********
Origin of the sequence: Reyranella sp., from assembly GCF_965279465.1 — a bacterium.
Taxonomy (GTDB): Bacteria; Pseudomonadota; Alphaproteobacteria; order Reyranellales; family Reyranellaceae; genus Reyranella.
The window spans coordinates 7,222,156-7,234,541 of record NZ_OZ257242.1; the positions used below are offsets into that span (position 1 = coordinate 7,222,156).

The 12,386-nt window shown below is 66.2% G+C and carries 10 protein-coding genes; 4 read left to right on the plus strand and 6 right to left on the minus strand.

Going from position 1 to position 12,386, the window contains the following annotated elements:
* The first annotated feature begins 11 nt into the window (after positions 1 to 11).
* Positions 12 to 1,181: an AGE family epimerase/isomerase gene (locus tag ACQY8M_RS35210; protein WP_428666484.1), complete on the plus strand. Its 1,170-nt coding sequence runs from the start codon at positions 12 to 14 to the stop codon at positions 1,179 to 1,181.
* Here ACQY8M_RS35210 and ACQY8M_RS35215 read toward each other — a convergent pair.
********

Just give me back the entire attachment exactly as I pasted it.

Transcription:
Origin of the sequence: Reyranella sp., from assembly GCF_965279465.1 — a bacterium.
Taxonomy (GTDB): Bacteria; Pseudomonadota; Alphaproteobacteria; order Reyranellales; family Reyranellaceae; genus Reyranella.
The window spans coordinates 7,222,156-7,234,541 of record NZ_OZ257242.1; the positions used below are offsets into that span (position 1 = coordinate 7,222,156).

The 12,386-nt window shown below is 66.2% G+C and carries 10 protein-coding genes; 4 read left to right on the plus strand and 6 right to left on the minus strand.

Going from position 1 to position 12,386, the window contains the following annotated elements:
* The first annotated feature begins 11 nt into the window (after positions 1 to 11).
* Positions 12 to 1,181: an AGE family epimerase/isomerase gene (locus tag ACQY8M_RS35210; protein WP_428666484.1), complete on the plus strand. Its 1,170-nt coding sequence runs from the start codon at positions 12 to 14 to the stop codon at positions 1,179 to 1,181.
* Here ACQY8M_RS35210 and ACQY8M_RS35215 read toward each other — a convergent pair.